I am conducting analysis on wind turbine dynamics using Oasys GSA software. I modelled my tower as an offshore monopile NREL 5MW wind turbine (with blades and rotor simply lumped at the top) and I used FAST8 outputs for rotor thrust (LSShftFxa) as an external force acting at the hub level (blade DOFs were FALSE in input files). When I compared results, the amplitudes in my model were several times higher and the steady state response was reached much later than in FAST. When I changed the structural damping from 1% to 15% in my model the responses matched almost perfectly. My question is whether that is attributable to aerodynamic damping, since my model does not involve anything related to blade rotation/motion. If it is the case, is there anyway way to obtain aerodynamic damping ratios from FAST?
Thank you !
Your analysis approach sounds similar to the one discussed in the following forum topic: http://forums.nrel.gov/t/fast-tower-model/968/1, where my comments likely apply (particularly, my Aug 06, 2014 post).
Regarding aerodynamic damping, a FAST linearization analysis (currently available only in FAST v7) can produce a linear state-space model that includes aerodynamic damping. Alternatively, I’ve seen publications (not NREL’s) that discuss how to estimate aerodynamic damping for a given rotor.
Thank you very much for the information and the link. Indeed the problem is related to the RNA assembly - when I removed the RNA mass and modified my tower to have the same stiffness and first natural frequency as before, there was a very good agreement between FAST and my model results. Nevertheless, is there a method to “filter out” loads related to RNA mass and inertia from FAST load outputs? Ideally I would want to keep the RNA mass at the top of my model (I have an option to add inertia to it).
Thank you !
Eliminating the gravity and inertial loads from the FAST output to calculate the applied aerodynamic loads is discussed in the following forum topic: http://forums.nrel.gov/t/the-effect-of-tilt-angle/769/1.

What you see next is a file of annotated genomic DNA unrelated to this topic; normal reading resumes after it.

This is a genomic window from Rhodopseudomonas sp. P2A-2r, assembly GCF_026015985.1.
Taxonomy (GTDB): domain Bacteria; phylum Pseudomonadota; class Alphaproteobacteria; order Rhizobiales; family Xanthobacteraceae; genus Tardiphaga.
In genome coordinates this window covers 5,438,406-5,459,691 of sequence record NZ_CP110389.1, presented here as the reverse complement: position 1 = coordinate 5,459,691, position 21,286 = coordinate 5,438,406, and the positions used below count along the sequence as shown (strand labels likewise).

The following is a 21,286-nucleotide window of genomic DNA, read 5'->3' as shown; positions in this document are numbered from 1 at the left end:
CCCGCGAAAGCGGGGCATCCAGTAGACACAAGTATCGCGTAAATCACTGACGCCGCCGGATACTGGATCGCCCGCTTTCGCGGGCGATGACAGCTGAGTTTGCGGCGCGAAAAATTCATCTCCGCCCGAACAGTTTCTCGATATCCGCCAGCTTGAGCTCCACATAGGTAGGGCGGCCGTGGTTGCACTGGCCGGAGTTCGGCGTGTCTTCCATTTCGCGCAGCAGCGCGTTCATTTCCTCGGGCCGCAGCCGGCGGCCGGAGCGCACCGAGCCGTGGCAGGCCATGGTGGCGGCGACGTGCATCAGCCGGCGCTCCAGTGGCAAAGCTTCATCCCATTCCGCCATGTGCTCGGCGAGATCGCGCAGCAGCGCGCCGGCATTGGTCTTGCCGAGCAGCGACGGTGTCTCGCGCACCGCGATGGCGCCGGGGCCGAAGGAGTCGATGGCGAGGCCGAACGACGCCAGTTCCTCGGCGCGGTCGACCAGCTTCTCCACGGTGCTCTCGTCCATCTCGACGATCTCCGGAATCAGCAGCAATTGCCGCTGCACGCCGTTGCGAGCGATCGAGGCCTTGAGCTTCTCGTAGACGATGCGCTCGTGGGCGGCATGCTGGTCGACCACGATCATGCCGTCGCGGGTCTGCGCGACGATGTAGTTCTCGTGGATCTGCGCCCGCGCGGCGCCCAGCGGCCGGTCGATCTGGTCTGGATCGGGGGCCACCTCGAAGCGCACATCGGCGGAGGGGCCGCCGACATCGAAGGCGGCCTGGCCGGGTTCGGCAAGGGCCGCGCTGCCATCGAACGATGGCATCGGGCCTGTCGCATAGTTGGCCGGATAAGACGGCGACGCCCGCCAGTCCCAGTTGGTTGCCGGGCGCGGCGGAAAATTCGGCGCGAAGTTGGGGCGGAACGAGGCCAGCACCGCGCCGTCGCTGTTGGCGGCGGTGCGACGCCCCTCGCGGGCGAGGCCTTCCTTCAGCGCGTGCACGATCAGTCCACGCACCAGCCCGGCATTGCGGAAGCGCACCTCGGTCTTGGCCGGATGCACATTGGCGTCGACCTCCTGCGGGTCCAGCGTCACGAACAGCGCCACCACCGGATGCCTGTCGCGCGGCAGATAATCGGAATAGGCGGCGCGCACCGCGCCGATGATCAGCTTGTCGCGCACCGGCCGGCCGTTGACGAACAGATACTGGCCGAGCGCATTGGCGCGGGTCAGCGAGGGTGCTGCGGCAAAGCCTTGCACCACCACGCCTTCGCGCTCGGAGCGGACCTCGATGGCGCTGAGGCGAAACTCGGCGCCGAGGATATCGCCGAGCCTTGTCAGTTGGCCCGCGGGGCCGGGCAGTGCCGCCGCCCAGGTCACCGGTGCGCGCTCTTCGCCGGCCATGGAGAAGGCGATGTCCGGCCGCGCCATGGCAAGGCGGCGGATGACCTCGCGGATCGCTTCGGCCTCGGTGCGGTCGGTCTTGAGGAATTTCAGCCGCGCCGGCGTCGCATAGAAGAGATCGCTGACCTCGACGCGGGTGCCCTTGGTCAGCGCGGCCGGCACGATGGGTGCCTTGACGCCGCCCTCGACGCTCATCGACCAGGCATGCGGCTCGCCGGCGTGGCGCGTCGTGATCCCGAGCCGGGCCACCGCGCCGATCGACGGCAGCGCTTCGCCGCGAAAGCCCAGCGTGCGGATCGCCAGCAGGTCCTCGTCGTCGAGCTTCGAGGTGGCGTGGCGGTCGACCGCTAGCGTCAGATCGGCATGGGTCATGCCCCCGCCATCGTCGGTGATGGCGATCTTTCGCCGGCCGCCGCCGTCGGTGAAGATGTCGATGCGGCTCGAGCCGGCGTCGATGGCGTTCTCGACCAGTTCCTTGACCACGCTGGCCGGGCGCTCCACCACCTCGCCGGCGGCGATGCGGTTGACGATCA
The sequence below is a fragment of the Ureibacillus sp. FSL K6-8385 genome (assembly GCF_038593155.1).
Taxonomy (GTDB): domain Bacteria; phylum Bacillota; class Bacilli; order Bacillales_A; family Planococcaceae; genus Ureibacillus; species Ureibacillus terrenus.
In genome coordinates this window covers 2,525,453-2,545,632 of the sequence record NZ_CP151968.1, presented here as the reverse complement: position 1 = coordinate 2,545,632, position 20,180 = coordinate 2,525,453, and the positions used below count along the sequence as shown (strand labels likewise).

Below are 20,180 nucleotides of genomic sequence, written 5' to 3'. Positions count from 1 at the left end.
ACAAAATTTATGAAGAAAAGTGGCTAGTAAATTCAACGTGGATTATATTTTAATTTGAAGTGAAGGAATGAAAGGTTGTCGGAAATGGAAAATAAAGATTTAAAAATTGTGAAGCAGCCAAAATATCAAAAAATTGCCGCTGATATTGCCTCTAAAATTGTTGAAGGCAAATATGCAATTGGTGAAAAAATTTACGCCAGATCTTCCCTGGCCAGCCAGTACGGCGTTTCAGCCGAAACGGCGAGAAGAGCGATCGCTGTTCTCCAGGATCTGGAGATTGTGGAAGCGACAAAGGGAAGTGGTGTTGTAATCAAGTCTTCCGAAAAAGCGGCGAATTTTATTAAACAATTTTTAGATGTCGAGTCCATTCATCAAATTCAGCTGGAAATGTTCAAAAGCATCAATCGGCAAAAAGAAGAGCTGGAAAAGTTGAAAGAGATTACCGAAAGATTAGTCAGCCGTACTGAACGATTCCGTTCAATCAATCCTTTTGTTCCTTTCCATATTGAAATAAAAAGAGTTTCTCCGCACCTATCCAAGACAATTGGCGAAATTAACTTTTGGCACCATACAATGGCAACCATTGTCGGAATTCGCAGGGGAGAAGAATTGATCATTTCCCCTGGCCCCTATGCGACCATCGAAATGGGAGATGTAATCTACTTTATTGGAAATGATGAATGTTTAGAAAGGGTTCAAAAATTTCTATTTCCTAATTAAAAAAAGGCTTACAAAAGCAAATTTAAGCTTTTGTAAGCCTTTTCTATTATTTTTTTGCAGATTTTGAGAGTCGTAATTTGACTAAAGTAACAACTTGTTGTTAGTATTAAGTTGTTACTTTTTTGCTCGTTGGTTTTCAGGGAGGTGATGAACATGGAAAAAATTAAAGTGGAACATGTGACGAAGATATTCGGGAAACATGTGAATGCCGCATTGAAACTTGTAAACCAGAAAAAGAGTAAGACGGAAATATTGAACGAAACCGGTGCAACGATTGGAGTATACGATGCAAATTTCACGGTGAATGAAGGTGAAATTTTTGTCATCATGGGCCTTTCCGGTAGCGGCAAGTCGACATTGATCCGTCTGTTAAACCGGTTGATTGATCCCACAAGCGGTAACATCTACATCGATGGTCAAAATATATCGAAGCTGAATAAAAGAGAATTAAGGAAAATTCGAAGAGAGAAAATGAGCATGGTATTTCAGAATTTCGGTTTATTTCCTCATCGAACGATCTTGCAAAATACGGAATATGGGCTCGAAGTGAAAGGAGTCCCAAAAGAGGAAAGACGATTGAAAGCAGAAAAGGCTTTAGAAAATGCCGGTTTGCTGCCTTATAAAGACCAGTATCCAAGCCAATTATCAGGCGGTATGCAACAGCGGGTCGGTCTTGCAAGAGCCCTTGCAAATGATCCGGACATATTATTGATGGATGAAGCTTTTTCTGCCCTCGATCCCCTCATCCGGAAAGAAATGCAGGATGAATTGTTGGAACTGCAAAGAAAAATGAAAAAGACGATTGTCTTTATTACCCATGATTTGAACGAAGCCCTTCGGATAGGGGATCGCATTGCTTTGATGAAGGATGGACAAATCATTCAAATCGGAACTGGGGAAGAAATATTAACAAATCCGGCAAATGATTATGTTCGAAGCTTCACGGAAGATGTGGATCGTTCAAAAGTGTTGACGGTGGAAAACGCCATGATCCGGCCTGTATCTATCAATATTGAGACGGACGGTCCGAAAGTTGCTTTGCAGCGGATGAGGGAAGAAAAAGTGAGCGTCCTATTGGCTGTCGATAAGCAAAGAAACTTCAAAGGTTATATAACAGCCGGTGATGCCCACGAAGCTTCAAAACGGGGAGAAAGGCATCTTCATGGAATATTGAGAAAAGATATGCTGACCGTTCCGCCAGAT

Thank you very much for the information provided - it was very insightful. I have eliminated RNA inertial loads by disabling all DOFs (and setting ShftTilt to 0, since Blade DOFs are always off) and obtained rotor thrust which I applied to my model (I have not yet applied other loads and external moments as I presume they have little effect on response in X direction, please correct me if I am wrong). When comparing to FAST results of the tower top displacement (all DOFs were on except Blades, Teeter, Drivetrain and Gen Dofs, no wave action) I got a good agreement for amplitudes but the frequencies were slightly different.
For my model I get the first natural frequency as 0.2912 Hz. Based on the posts from this thread - http://forums.nrel.gov/t/using-aggregate-mass-in-adams-to-check-nrel-cs-monopile-bmi/696/1 still be applicable to it?
Another issue is with fore-aft (My) mudline moments - for some reasons my amplitudes during transient response are much larger even though ttds are more or less the same - could that come from omission of RNA’s inertias again?
Lastly, I do understand that platform DOFs are related to the base in case of a monopile OWT, but is it important to always have all 6 platform DOFs on (how exactly do heave, sway and surge relate to it)?
Your approach to modeling the tapered tower sounds reasonable. I would guess the difference in frequencies are related to the neglecting of the rotational inertia of the RNA (especially the pitch/roll inertia of the rotor), and perhaps the neglecting of the blade flexibility, in your software. The lumped mass and inertia of the rigid RNA from Jun 07, 2013 post in the forum topic you referenced are directly applicable.
I’m not sure why the fore-aft moments are much larger in your model, but I would guess that’s related to a lack of damping (e.g. aerodynamic), which you likely don’t capture by applying independently derived wind-thrust loads to your model.
The rationale for why all 6 platform DOFs should be enabled in FAST’s ElastoDyn module when used together with SubDyn is explained in Section 5.4 of the SubDyn User’s Guide and Theory Manual: wind.nrel.gov/nwtc/docs/SubDyn_Manual.pdf. Enabling heave is important for transferring the turbine weight to (and subsequent settling of) the substructure; likewise, enabling surge and sway are important for transferring the tower-base shear forces to (and subsequent transverse deflection of) the substructure.